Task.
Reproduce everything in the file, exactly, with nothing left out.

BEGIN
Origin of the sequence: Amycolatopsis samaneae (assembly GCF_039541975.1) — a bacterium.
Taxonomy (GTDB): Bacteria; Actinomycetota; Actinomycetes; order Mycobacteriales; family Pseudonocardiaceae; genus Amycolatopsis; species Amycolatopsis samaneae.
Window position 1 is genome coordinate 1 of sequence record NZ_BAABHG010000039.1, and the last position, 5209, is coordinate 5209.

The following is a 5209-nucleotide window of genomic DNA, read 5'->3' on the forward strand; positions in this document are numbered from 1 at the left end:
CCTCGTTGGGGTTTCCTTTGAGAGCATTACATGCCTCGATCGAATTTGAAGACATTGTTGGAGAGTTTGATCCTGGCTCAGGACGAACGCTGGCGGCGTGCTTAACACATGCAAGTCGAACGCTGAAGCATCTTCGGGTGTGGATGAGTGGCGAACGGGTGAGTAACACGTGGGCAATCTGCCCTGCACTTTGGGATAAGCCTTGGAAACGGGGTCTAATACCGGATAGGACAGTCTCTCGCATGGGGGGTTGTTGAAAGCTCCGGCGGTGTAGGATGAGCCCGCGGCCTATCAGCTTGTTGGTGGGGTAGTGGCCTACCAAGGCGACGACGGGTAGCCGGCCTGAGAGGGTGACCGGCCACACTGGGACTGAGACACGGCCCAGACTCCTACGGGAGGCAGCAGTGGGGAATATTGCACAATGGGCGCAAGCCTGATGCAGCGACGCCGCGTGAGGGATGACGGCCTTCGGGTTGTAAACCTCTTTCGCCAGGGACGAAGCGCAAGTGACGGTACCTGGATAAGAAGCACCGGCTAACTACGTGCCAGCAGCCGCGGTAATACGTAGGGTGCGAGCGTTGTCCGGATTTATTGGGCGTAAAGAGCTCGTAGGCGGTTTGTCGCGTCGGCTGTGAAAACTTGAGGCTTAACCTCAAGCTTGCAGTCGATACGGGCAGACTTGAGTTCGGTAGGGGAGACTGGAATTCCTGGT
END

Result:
Origin of the sequence: Amycolatopsis samaneae (assembly GCF_039541975.1) — a bacterium.
Taxonomy (GTDB): Bacteria; Actinomycetota; Actinomycetes; order Mycobacteriales; family Pseudonocardiaceae; genus Amycolatopsis; species Amycolatopsis samaneae.
Window position 1 is genome coordinate 1 of sequence record NZ_BAABHG010000039.1, and the last position, 5209, is coordinate 5209.

The following is a 5209-nucleotide window of genomic DNA, read 5'->3' on the forward strand; positions in this document are numbered from 1 at the left end:
CCTCGTTGGGGTTTCCTTTGAGAGCATTACATGCCTCGATCGAATTTGAAGACATTGTTGGAGAGTTTGATCCTGGCTCAGGACGAACGCTGGCGGCGTGCTTAACACATGCAAGTCGAACGCTGAAGCATCTTCGGGTGTGGATGAGTGGCGAACGGGTGAGTAACACGTGGGCAATCTGCCCTGCACTTTGGGATAAGCCTTGGAAACGGGGTCTAATACCGGATAGGACAGTCTCTCGCATGGGGGGTTGTTGAAAGCTCCGGCGGTGTAGGATGAGCCCGCGGCCTATCAGCTTGTTGGTGGGGTAGTGGCCTACCAAGGCGACGACGGGTAGCCGGCCTGAGAGGGTGACCGGCCACACTGGGACTGAGACACGGCCCAGACTCCTACGGGAGGCAGCAGTGGGGAATATTGCACAATGGGCGCAAGCCTGATGCAGCGACGCCGCGTGAGGGATGACGGCCTTCGGGTTGTAAACCTCTTTCGCCAGGGACGAAGCGCAAGTGACGGTACCTGGATAAGAAGCACCGGCTAACTACGTGCCAGCAGCCGCGGTAATACGTAGGGTGCGAGCGTTGTCCGGATTTATTGGGCGTAAAGAGCTCGTAGGCGGTTTGTCGCGTCGGCTGTGAAAACTTGAGGCTTAACCTCAAGCTTGCAGTCGATACGGGCAGACTTGAGTTCGGTAGGGGAGACTGGAATTCCTGGT